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By r. erica doyle
I had a lover who used to roll me cigarettes. We listened to Silvio Rodriguez and the Cocteau Twins by candle light, drank mint tea and tasted each other’s mouths with the fervor of the truly thirsty. Glass jars in the kitchen brimmed with whole wheat flour and raw sugar and grains her housemates bought from the Takoma Park Food Coop. They made their own granola. Mealtimes in Spanish and English were eaten with the latest news on El Salvador and the US government’s Dirty Wars; everyone in the house worked either against the wars in Central America or for the health of the survivors. That house was the other life that was calling me, away from lies, and towards my “honest human body”:
Our survival requires that we alter our environment so that we can live and so that we can hold each other’s hands and so that we can kiss each other on the streets…without terror and without violent and sometimes fatal reactions… (A New Politics of Sexuality)
To get there, I rode my mountain bike through Rock Creek Park, away from my university with its CIA-infested academies and closeted queers, taking northeast paths through the forest and shedding shrapnel until I emerged up a steep hill. Once there, I left my bike on the porch, and listened with my entire being to the songs of its inhabitants and their guests. Reading Nicanor Parra, Ernesto Cardenal, June Jordan. Books had always saved me, books had kept me safe. Now books were teaching me everything I had not been meant to learn.
I SAID I LOVED YOU AND I WANTED
GENOCIDE TO STOP
I SAID I LOVED YOU AND I WANTED AFFIRMATIVE
ACTION AND REACTION
I SAID I LOVED YOU AND I WANTED MUSIC
OUT THE WINDOWS
I SAID I LOVED YOU AND I WANTED
NOBODY THIRST AND NOBODY
(Intifada Incantation: Poem #8 for b.b.l)
The white housemate encouraged me to go to the I am Your Sister Conference. The spaces for white women are full, they said, but there are still spaces for women of color. You should go. I had seen Audre Lorde speak three years before, and the realness of her, the promise that I, too, could be real, struck me with terror. My own grasp of myself was so fragile I was sure that if I walked in to such a place, alone, in Boston, I would surely fade into nothingness. So, I stayed home. And then, she was dead.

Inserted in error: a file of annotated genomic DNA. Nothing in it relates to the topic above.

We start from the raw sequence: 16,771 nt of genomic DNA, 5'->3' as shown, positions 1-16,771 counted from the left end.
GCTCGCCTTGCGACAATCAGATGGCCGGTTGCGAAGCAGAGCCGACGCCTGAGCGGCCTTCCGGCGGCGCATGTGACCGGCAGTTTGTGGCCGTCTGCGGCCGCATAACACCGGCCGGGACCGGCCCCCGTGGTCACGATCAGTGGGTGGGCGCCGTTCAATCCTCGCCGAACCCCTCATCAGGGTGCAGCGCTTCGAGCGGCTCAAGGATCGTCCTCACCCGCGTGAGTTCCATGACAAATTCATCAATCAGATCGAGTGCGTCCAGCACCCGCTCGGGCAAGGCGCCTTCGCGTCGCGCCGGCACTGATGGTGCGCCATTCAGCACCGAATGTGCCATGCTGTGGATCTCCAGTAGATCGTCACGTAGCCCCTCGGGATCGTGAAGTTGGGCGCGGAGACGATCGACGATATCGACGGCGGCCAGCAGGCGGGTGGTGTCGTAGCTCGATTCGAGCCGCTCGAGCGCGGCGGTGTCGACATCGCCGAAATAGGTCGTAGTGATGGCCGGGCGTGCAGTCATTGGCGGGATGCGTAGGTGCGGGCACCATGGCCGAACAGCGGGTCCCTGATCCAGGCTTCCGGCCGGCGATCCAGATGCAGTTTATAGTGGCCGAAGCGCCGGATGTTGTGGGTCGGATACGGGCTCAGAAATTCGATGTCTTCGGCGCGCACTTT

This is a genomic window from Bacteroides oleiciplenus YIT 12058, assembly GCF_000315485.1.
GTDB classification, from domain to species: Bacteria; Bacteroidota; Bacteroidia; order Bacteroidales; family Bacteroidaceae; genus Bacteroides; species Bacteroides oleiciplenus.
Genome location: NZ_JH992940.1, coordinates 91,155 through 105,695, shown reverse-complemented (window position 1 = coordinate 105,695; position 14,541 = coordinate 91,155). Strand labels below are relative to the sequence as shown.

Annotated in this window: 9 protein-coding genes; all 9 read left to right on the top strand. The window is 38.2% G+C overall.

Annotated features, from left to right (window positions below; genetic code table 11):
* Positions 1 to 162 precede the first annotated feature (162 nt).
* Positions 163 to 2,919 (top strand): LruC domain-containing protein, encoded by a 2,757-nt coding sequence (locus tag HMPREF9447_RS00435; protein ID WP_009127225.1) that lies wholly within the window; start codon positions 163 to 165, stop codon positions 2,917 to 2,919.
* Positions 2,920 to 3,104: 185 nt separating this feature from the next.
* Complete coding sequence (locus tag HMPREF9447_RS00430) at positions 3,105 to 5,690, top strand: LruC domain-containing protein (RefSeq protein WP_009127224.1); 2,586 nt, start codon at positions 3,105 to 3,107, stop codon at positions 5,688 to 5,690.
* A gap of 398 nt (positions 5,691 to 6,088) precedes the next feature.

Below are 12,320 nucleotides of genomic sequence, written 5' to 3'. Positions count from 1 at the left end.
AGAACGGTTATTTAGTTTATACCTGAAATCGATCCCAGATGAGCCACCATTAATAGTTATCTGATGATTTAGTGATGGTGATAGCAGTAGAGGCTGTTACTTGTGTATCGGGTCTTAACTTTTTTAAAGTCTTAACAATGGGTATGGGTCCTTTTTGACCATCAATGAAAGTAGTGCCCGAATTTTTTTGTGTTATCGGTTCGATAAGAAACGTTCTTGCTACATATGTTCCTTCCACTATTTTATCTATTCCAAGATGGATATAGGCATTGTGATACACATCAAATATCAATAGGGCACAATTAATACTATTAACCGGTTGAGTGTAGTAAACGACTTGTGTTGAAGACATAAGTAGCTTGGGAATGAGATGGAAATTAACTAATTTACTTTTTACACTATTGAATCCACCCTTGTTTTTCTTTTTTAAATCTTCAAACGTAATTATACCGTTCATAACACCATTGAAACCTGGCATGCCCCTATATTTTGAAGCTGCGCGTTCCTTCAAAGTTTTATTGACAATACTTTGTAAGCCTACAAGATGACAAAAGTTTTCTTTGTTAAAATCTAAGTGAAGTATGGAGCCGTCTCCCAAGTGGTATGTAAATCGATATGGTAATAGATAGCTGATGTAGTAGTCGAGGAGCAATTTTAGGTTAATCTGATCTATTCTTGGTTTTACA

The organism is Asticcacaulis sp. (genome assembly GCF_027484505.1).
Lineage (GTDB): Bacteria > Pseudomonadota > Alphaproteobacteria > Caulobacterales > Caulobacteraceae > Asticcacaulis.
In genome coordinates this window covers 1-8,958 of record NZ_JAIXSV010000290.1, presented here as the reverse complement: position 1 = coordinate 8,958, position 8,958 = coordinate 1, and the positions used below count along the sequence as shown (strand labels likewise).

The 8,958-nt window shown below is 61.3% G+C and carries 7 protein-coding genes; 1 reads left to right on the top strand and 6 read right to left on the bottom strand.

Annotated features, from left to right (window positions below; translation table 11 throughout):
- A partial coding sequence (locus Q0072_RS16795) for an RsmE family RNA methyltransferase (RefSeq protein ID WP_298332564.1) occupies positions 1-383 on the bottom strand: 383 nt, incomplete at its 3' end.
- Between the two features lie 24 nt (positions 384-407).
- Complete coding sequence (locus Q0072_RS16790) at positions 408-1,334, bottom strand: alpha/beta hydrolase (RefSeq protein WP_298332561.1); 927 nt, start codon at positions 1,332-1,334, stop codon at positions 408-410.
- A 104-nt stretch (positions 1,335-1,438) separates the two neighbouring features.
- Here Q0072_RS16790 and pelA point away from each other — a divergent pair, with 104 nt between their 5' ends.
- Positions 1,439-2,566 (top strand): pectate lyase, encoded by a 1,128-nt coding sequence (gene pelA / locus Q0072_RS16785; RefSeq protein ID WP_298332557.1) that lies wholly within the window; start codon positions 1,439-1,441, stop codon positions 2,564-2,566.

I do everything I possibly can every day.
I postpone nothing.
I no longer procrastinate.
I give whatever I undertake all that I’ve got
I pay closer and closer attention to incredible,
surrounding reasons for celebration and faith
I watch for good news.
(Besting A Worst Case Scenario)
In 1992, I, as we say, “got my life.” I published a poem in Sinister Wisdom’s Women of Color Issue. An ad on a bulletin board of Lammas Women’s Books got me to Michfest, in a car with strangers and Michaela’s Strawberry Shortcake sleeping bag. I ran into the white housemate, who told me his real name, and took me to the dungeon in the Twilight Zone. When I returned, an ad in the community events section of the Washington Blade led me to a panel on “Coming Out in Communities of Color,” where Jennifer announced a black women’s writing group. I went up to her afterwards and said, “I’m a writer.” She was with Jay, Pariss and Venus, who looked me up and down. “We’re going to Tracks,” they said. “Women’s night. You coming?” We drove there in Pariss’s golden VW bug. I’d been to Tracks before, but only on Straight Night with a closeted girlfriend. When we got inside, the huge double warehouse was filled with house music and hundreds of beautiful Black women, dancing, playing pool, playing volleyball, sitting by the fountain outside. I had no idea there were so many of us. I had no idea we were so beautiful. I stopped being afraid. I had to sit up and pay attention. I stopped hiding from myself. I wrote more. I read more. I fucked more.